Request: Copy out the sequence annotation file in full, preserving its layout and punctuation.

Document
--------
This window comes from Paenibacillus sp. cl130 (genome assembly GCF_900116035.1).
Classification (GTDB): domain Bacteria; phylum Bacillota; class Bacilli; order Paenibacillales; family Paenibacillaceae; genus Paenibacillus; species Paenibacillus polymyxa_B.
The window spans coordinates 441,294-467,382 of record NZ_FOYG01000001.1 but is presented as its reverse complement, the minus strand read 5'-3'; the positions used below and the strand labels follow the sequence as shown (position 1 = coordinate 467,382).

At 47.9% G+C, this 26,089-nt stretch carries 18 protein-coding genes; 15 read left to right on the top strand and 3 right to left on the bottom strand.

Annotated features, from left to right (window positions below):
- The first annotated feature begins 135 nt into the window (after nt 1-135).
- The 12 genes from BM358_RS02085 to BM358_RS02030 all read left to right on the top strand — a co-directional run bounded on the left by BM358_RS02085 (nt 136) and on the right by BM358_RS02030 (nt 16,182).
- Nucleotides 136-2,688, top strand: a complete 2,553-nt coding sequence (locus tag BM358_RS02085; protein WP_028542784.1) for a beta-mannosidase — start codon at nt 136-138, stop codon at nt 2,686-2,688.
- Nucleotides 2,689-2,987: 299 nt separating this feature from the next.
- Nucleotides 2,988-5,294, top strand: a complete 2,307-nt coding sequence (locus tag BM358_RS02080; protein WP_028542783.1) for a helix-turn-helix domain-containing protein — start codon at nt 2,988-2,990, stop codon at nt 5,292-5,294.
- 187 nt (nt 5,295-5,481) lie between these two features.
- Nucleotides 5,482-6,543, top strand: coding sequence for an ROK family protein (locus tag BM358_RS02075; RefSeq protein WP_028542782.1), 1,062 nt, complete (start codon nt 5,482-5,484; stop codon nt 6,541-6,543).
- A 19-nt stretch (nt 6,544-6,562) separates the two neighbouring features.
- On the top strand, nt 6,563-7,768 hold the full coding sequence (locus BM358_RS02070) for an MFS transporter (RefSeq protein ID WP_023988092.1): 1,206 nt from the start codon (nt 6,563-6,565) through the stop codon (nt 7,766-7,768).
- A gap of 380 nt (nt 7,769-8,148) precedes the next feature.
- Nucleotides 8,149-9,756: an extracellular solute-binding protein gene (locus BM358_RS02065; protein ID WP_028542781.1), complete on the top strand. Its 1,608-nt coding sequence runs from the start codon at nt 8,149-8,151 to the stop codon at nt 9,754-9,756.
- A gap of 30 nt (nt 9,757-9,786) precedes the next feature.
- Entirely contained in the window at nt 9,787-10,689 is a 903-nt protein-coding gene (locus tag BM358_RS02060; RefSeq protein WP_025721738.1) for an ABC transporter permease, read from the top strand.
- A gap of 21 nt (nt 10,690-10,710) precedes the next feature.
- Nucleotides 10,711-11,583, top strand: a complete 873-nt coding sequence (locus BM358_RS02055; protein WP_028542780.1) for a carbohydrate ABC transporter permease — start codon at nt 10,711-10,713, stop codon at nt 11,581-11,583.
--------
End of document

This window comes from Paenibacillus sp. cl130 (genome assembly GCF_900116035.1).
Classification (GTDB): domain Bacteria; phylum Bacillota; class Bacilli; order Paenibacillales; family Paenibacillaceae; genus Paenibacillus; species Paenibacillus polymyxa_B.
The window spans coordinates 441,294-467,382 of record NZ_FOYG01000001.1 but is presented as its reverse complement, the minus strand read 5'-3'; the positions used below and the strand labels follow the sequence as shown (position 1 = coordinate 467,382).

At 47.9% G+C, this 26,089-nt stretch carries 18 protein-coding genes; 15 read left to right on the top strand and 3 right to left on the bottom strand.

Annotated features, from left to right (window positions below):
- The first annotated feature begins 135 nt into the window (after nt 1-135).
- The 12 genes from BM358_RS02085 to BM358_RS02030 all read left to right on the top strand — a co-directional run bounded on the left by BM358_RS02085 (nt 136) and on the right by BM358_RS02030 (nt 16,182).
- Nucleotides 136-2,688, top strand: a complete 2,553-nt coding sequence (locus tag BM358_RS02085; protein WP_028542784.1) for a beta-mannosidase — start codon at nt 136-138, stop codon at nt 2,686-2,688.
- Nucleotides 2,689-2,987: 299 nt separating this feature from the next.
- Nucleotides 2,988-5,294, top strand: a complete 2,307-nt coding sequence (locus tag BM358_RS02080; protein WP_028542783.1) for a helix-turn-helix domain-containing protein — start codon at nt 2,988-2,990, stop codon at nt 5,292-5,294.
- 187 nt (nt 5,295-5,481) lie between these two features.
- Nucleotides 5,482-6,543, top strand: coding sequence for an ROK family protein (locus tag BM358_RS02075; RefSeq protein WP_028542782.1), 1,062 nt, complete (start codon nt 5,482-5,484; stop codon nt 6,541-6,543).
- A 19-nt stretch (nt 6,544-6,562) separates the two neighbouring features.
- On the top strand, nt 6,563-7,768 hold the full coding sequence (locus BM358_RS02070) for an MFS transporter (RefSeq protein ID WP_023988092.1): 1,206 nt from the start codon (nt 6,563-6,565) through the stop codon (nt 7,766-7,768).
- A gap of 380 nt (nt 7,769-8,148) precedes the next feature.
- Nucleotides 8,149-9,756: an extracellular solute-binding protein gene (locus BM358_RS02065; protein ID WP_028542781.1), complete on the top strand. Its 1,608-nt coding sequence runs from the start codon at nt 8,149-8,151 to the stop codon at nt 9,754-9,756.
- A gap of 30 nt (nt 9,757-9,786) precedes the next feature.
- Entirely contained in the window at nt 9,787-10,689 is a 903-nt protein-coding gene (locus tag BM358_RS02060; RefSeq protein WP_025721738.1) for an ABC transporter permease, read from the top strand.
- A gap of 21 nt (nt 10,690-10,710) precedes the next feature.
- Nucleotides 10,711-11,583, top strand: a complete 873-nt coding sequence (locus BM358_RS02055; protein WP_028542780.1) for a carbohydrate ABC transporter permease — start codon at nt 10,711-10,713, stop codon at nt 11,581-11,583.